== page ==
Church without God - by design
Members of an atheist congregation at Harvard listen to music during a recent gathering.
June 22nd, 2013
11:25 AM ET

Church without God - by design

By Dan Merica, CNN
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Boston (CNN)-– It’s Sunday in Cambridge, Massachusetts, and a rapt congregation listens to a chaplain preach about the importance of building a community.

A few dozen people sit quietly for the hourlong service. Music is played, announcements are made and scholars wax poetic about the importance of compassion and community.

Outsiders could be forgiven for believing this service, with its homilies, its passing of the plate, its uplifting songs, belongs in a church.

If so, it’s a church without one big player: God.

Sunday’s congregation in Cambridge is a meeting of the Humanist Community at Harvard University and the brainchild of Greg Epstein, the school’s Humanist chaplain.

A longtime advocate for community building, Epstein and his group of atheists have begun to build their Cambridge community and solemnize its Sunday meetings to resemble a traditional religious service.

To Epstein, religion is not all bad, and there is no reason to reject its helpful aspects.

“My point to my fellow atheists is, why do we need to paint things with such a broad brush? We can learn from the positive while learning how to get rid of the negative," he said.

Godless congregations

For Epstein, who started community-building at Harvard nearly 10 years ago, the idea of a godless congregation is not an oxymoron.

“We decided recently that we want to use the word congregation more and more often because that is a word that strongly evokes a certain kind of community - a really close knit, strong community that can make strong change happen in the world,” he said.

“It doesn’t require and it doesn't even imply a specific set of beliefs about anything.”

Epstein is not alone in his endeavor. Jerry DeWitt, who became an atheist and left his job as an evangelical minister, is using his pastoral experience to building an atheist church in Baton Rouge, Louisiana.

This Sunday, DeWitt's congregation will hold its first meeting as a "Community Mission Chapel."

"When you become a part of this congregation, this community, you are going to become part of a family," DeWitt told CNN. "There is an infrastructure there for you to land in. There is going to be someone there to do weddings and to do, unfortunately, the funerals."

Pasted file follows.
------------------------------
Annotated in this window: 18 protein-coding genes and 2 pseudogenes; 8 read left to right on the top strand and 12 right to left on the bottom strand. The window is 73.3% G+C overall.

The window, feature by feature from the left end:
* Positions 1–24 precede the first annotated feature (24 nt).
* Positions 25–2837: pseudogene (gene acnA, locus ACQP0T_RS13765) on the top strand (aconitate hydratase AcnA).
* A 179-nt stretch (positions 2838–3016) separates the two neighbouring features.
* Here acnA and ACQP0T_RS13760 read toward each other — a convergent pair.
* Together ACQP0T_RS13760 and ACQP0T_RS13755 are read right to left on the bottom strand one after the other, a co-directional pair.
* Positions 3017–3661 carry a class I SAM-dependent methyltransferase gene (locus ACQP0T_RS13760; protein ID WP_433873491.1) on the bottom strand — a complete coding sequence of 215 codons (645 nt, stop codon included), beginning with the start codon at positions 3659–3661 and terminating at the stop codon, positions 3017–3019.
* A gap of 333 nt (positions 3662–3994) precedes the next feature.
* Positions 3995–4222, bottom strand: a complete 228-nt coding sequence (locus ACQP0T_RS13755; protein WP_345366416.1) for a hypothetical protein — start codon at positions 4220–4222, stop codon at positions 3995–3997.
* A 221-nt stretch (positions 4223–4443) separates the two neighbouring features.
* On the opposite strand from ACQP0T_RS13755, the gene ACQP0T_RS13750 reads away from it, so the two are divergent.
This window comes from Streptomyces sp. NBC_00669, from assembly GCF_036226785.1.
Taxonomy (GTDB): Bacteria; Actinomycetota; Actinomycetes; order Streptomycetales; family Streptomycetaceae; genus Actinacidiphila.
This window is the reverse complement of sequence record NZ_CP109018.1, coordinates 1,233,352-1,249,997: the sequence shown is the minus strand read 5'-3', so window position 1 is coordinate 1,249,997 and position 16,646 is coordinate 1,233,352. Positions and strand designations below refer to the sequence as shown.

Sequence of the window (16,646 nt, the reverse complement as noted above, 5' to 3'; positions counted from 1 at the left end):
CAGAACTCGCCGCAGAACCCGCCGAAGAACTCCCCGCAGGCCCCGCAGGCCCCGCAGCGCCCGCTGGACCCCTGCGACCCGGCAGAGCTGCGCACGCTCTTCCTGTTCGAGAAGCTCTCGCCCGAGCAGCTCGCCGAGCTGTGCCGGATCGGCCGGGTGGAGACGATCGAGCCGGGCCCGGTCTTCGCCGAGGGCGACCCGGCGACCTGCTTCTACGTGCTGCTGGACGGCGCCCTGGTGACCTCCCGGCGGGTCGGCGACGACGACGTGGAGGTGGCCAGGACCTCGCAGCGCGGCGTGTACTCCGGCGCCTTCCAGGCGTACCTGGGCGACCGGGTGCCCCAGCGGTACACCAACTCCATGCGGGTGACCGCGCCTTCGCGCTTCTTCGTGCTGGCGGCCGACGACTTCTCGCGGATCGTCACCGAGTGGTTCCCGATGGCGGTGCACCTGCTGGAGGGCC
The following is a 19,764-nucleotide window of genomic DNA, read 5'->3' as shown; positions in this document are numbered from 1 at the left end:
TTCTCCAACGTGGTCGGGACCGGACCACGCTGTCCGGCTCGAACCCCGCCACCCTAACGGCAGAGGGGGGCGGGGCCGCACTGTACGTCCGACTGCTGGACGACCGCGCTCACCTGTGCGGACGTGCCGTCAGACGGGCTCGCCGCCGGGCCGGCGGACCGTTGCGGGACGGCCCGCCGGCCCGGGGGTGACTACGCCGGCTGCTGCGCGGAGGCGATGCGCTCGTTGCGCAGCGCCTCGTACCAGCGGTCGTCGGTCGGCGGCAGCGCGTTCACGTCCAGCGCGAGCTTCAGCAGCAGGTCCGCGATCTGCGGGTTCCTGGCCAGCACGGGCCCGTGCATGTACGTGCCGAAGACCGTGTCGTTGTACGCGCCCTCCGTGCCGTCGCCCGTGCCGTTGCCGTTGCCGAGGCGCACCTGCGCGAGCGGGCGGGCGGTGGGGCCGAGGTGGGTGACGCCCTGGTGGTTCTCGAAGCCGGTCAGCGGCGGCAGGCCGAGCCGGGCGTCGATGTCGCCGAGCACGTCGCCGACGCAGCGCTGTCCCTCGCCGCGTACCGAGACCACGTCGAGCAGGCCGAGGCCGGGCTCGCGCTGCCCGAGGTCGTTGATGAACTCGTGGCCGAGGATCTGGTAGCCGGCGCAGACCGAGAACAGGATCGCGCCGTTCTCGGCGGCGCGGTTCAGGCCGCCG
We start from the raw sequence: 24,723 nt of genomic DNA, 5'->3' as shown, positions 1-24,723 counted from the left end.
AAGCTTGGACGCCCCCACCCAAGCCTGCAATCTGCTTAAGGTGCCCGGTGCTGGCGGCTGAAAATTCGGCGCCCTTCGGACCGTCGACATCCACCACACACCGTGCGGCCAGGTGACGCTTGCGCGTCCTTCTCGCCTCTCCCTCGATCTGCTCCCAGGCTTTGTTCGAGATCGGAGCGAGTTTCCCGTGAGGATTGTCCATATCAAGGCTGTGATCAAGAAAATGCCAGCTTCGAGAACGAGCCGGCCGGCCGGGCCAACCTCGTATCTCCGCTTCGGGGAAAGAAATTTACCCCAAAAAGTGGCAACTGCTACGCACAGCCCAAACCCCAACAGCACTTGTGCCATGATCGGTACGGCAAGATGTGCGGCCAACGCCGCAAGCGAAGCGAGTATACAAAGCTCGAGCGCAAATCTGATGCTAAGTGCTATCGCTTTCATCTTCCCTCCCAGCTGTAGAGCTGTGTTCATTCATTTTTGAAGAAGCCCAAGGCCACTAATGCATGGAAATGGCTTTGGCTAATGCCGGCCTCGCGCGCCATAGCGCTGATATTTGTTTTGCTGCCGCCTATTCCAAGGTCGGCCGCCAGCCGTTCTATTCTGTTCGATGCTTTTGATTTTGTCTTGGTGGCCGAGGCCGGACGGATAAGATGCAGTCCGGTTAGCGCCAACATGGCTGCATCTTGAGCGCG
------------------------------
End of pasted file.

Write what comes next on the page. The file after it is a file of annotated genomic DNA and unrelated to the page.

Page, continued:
READ MORE: Unbelieving preachers get help to 'come out' as open atheists

Sunday school for atheists

As members of the Cambridge congregation file into a wood-paneled classroom at Harvard, singer Shelley Segal greets them with a few songs from her latest recording, called simply, “An Atheist Album.”

Taking a hint from the theme of the event, Segal strums on her guitar and belts her song, “Gratitude.”

“I don't believe in a great power to say thank you to,” Segal sings. “But that won’t take away from my gratitude.”

Harvard's humanist chaplain Greg Epstein leads an atheist gathering.

After the music, Epstein offers a few words of greeting before the meeting gets to its heart: a discussion about compassion.

A four academics and a journalist discuss the effects of religion on raising children and their ideas about compassion. Congregants listen intently, some even taking notes.

Each service has a message – compassion, evolution or acceptance - after which congregants engage in a lengthy discussion.

Before the main event, kids are invited to what some parents refer to as “Sunday school,” where Tony Debono, a biologist Massachusetts Institute of Technology, teaches the youngsters about evolution, DNA and cells.

There's little talk about organized religion, positive or negative.

Likewise, down in Louisiana, said his atheist services will not be anti-religion.

"What we are looking at doing is different," DeWitt said. "If you are a religionist and you come and sit in our pew, the only way you can leave offended is because of what you don’t hear and what you don’t see. We won’t be there to make a stance against religion or against God."

Coming out of the closet

In the last few years, the number of “nones” – those who don’t associate with any organized religion – has grown at a rate faster than any other group. Nones now represent one in five Americans, according to a 2012 Pew Research Center poll.

Although the number of atheists has grown, too, there are still a large number of “nones” that choose not to associate with the label “atheist.”

Some at Harvard’s Humanist congregation fall into this category.

“I don’t particularly have a religion,” said Anil Nyer, a neurologist who brought his daughter to Humanist Sunday school. But Nyer also said he didn’t want to label himself as an atheist.